How Overweight and Obese Seniors Can Lose Weight to Avoid Health Risks

Authored by: Rebecca Johns    Inage Source:

Being overweight and obese is common in America, affecting people of all ages, including older adults. In particular, the 2022 senior report by America’s Health Rankings reveals that 25.8% of older adults aged 65 years and above are obese. This makes them more vulnerable to certain medical conditions, such as heart disease, diabetes, and immobility, due to stress on the joints. Moreover, excess weight can make it harder for them to carry on with daily activities, especially if they already have existing conditions like arthritis.

Fortunately, overweight and obese seniors can lose extra weight and avoid these health risks. Here are a few ways to do so.

Maintain a healthy diet

It is no surprise that maintaining a healthy diet is vital to losing weight. However, this is more important for seniors because their metabolism has slowed. When you pass 60, your body’s ability to break down food slows down. Thus, you must be more cautious of your meals to prevent further weight gain.

Effective dieting tips for older adults include eating healthier foods and limiting the consumption of empty calories. Focus on having whole foods in your meals—such as fruits, vegetables, whole grains, and fish. Avoid processed meals like fast food or takeout. It’s also essential to stay away from food with high sugar content and no nutritional value, as these only lead to weight gain. A few examples are soft drinks and junk food.

Do fat-burning exercises

Exercising is another key practice for weight loss. It burns excess calories that would otherwise turn into fat and cause weight gain.

One thing you must remember when working out is to choose safe and senior-friendly exercises. An aging body can experience pains and aches, so intense workouts will not suit you anymore. Instead, try some of the best exercises for seniors, which can be done before bedtime. These include bodyweight squats, planks, and stationary lunges. Doing these will help you burn fat and even make falling asleep easier since it uses up your remaining energy.

Take weight loss medication

Even after dieting and exercising, you may still find it difficult to lose weight due to your slow metabolism. In these cases, it’s time to consider taking weight loss medication.

Seniors can benefit from doctor-prescribed medical weight loss management, as this can address certain factors contributing to being overweight or obese, such as genetics. After all, everyone’s bodies are different, and yours may just have a more challenging time shedding weight. Coupled with dieting and exercise, you’re more likely to successfully lose weight with these medicines. Some medicines that you can expect to be prescribed include Orlistat (a thrice-daily capsule), Naltrexone-Bupropion (twice-daily tablets), or Semaglutide (a weekly injection). Before using these medications, consult your doctor to know if they suit your health status and potential existing medical conditions.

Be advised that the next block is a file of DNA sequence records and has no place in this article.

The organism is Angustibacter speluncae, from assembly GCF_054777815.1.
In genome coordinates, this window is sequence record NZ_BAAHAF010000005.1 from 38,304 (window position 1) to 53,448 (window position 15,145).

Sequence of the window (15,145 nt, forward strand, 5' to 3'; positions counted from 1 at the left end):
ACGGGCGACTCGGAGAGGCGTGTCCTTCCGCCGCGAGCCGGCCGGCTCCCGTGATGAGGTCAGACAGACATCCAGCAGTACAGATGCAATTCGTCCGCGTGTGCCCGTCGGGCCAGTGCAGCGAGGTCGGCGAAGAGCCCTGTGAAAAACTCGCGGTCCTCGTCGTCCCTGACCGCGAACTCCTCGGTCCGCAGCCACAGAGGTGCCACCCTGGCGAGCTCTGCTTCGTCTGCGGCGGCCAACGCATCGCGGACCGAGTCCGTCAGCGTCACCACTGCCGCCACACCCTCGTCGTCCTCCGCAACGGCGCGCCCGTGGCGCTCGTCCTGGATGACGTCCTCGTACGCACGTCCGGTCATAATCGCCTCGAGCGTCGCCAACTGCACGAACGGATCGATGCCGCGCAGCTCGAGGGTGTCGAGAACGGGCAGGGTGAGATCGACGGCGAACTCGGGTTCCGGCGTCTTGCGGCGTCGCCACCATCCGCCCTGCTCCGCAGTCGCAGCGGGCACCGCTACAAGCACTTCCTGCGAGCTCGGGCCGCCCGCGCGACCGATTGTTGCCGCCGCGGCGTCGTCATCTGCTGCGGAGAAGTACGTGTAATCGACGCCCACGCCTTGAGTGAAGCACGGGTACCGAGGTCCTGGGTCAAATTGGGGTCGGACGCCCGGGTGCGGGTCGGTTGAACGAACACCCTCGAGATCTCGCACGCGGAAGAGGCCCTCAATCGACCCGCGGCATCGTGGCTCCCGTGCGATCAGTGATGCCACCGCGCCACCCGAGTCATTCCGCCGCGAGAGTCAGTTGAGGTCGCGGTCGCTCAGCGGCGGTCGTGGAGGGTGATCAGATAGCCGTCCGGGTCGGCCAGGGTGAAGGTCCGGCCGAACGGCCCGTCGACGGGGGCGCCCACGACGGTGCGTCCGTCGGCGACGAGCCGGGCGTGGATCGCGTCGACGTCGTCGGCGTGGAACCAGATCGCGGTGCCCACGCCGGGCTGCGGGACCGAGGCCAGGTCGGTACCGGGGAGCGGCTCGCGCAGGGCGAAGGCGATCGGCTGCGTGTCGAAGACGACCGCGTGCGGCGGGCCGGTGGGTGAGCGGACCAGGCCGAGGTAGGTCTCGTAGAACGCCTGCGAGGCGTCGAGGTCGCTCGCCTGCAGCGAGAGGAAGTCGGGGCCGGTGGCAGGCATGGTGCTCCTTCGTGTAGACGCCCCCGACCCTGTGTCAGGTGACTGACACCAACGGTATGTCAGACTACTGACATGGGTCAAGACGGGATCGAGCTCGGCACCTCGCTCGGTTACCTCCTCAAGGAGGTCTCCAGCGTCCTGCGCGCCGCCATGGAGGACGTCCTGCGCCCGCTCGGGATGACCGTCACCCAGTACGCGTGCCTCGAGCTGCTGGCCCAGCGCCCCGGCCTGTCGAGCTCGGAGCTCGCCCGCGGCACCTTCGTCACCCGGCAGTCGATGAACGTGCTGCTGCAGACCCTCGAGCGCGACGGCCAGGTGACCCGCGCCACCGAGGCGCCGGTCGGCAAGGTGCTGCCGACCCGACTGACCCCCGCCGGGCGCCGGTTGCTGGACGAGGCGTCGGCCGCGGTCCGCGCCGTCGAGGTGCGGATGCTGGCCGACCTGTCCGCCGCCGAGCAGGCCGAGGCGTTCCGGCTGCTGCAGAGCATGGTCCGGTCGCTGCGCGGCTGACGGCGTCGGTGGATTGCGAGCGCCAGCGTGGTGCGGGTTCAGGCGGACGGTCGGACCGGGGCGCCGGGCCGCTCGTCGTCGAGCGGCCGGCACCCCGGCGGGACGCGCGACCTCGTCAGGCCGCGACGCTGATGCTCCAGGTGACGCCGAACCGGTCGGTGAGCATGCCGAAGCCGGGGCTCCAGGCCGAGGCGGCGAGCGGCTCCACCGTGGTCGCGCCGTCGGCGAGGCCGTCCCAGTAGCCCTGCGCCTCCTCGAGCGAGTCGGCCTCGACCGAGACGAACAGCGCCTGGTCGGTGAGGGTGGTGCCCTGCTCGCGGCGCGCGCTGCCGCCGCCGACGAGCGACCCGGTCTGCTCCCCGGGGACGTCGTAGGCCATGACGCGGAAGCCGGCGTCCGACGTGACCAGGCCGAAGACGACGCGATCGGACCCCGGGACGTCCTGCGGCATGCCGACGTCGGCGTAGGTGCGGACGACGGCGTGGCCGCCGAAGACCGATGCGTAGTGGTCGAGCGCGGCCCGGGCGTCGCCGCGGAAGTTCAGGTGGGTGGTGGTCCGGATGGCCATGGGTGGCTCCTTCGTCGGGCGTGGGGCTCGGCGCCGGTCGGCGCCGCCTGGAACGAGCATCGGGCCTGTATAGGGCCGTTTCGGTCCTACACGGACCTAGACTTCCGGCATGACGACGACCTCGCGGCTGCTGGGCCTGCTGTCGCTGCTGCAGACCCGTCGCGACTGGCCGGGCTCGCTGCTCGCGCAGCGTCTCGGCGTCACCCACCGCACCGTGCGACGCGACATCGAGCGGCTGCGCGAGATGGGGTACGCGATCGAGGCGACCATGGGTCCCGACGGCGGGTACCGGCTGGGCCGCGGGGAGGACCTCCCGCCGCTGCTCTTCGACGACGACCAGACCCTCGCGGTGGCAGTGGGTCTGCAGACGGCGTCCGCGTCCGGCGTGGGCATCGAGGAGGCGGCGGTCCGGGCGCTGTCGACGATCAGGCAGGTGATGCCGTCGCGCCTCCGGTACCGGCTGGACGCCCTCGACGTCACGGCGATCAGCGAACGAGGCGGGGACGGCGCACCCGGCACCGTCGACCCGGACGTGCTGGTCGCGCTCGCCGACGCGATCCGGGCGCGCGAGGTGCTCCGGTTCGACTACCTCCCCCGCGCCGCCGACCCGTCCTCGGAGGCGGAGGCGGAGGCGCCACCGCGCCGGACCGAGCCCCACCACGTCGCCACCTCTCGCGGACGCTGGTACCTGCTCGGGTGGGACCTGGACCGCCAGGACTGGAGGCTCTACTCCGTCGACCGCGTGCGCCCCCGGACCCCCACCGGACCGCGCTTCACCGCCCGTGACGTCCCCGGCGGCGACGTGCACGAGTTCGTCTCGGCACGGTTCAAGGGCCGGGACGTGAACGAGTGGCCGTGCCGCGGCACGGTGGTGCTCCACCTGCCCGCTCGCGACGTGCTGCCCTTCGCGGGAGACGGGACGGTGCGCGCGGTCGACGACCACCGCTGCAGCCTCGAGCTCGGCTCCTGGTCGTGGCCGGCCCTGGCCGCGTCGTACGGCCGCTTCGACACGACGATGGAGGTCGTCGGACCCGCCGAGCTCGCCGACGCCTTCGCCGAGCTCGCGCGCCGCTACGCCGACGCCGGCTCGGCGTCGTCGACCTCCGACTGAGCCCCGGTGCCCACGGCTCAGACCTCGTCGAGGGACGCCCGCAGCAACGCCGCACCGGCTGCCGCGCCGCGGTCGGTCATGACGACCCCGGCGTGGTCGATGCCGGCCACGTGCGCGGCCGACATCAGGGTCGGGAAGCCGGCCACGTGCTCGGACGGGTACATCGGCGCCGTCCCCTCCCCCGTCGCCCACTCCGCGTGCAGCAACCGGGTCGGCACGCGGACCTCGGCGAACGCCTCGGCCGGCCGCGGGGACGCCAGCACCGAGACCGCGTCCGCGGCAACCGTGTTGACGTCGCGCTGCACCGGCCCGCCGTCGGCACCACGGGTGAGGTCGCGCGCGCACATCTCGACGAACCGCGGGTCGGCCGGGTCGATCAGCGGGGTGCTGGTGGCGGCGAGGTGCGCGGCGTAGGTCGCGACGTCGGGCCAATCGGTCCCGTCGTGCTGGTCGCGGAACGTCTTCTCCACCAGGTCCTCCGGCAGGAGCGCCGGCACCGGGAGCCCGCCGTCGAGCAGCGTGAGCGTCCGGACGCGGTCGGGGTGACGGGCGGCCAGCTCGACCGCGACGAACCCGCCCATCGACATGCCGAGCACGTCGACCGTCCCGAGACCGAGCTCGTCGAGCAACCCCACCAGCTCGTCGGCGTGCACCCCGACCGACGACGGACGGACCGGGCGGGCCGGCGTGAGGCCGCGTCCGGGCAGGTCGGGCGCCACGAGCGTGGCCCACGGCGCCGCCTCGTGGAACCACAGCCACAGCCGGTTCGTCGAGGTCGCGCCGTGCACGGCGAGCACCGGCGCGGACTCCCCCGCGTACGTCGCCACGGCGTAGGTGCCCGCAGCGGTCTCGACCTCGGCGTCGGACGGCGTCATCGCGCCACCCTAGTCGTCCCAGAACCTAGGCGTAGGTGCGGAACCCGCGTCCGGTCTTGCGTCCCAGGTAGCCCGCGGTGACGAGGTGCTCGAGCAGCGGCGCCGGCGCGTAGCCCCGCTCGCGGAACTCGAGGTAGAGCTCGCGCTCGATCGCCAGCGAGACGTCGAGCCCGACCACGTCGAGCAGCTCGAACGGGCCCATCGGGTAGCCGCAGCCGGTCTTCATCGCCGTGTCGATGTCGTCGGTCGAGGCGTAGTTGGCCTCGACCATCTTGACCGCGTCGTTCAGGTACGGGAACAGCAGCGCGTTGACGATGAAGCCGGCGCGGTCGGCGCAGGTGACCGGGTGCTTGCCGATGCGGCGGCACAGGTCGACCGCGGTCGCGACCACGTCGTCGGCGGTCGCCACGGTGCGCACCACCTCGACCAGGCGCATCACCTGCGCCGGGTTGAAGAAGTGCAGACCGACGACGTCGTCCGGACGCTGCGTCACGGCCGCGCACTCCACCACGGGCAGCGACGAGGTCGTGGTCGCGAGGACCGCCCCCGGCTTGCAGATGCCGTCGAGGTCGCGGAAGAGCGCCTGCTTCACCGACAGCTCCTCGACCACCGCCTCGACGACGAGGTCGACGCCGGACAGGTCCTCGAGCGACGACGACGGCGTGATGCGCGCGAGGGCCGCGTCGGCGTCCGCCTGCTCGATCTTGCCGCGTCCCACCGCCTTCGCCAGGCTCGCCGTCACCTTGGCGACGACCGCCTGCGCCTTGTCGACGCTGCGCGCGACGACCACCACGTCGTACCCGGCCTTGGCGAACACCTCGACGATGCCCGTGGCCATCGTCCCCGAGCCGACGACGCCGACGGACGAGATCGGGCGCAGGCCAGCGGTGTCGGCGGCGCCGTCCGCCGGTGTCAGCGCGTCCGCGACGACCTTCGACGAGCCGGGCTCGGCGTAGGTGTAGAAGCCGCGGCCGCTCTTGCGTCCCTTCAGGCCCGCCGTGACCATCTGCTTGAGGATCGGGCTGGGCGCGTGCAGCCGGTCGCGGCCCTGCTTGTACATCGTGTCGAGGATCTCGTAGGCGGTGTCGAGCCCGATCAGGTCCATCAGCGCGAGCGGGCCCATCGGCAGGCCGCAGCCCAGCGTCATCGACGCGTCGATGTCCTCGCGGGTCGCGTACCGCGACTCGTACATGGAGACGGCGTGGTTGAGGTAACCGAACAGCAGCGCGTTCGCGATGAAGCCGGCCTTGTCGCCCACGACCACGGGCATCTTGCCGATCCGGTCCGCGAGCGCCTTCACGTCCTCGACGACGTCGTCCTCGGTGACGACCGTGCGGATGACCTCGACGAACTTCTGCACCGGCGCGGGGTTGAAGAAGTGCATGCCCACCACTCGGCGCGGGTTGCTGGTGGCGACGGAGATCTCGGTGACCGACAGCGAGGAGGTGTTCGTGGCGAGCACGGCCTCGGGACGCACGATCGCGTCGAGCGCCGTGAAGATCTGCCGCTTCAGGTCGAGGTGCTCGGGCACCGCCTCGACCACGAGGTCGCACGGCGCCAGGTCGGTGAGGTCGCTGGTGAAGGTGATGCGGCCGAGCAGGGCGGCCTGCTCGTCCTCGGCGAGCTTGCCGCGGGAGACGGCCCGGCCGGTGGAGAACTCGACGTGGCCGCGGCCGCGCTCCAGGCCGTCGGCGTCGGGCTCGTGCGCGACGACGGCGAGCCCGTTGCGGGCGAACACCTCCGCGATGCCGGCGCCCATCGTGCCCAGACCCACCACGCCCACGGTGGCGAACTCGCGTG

Get sufficient sleep

Apart from the actions above, getting enough sleep is crucial. The connection between weight loss and sleep is that insufficient sleep makes you hungrier. This is because your body lacks the time to regulate neurotransmitters like ghrelin and leptin during sleep. The former promotes hunger, while the latter contributes to feeling full. As such, the lack of regulation of these neurotransmitters sends mixed signals and increases your appetite.

As a senior, difficulty falling asleep can be a frequent occurrence due to maintenance medications or circadian rhythm shifts. You can induce sleep by cutting down on sugary foods that can increase your energy levels, dimming the lights in your bedroom, and making your bed as comfortable as possible.

Overweight and obese seniors have a higher risk of developing diseases like cardiovascular conditions, diabetes, and joint-related ailments. Prevent this by maintaining a healthy diet, doing fat-burning exercises, seeking weight loss medical advice, and getting sufficient sleep.

Author bio: Rebecca is a freelance writer focusing on topics surrounding health, wellness, and aging. In her spare time, she likes to collect cookbooks and tend to her herb garden.

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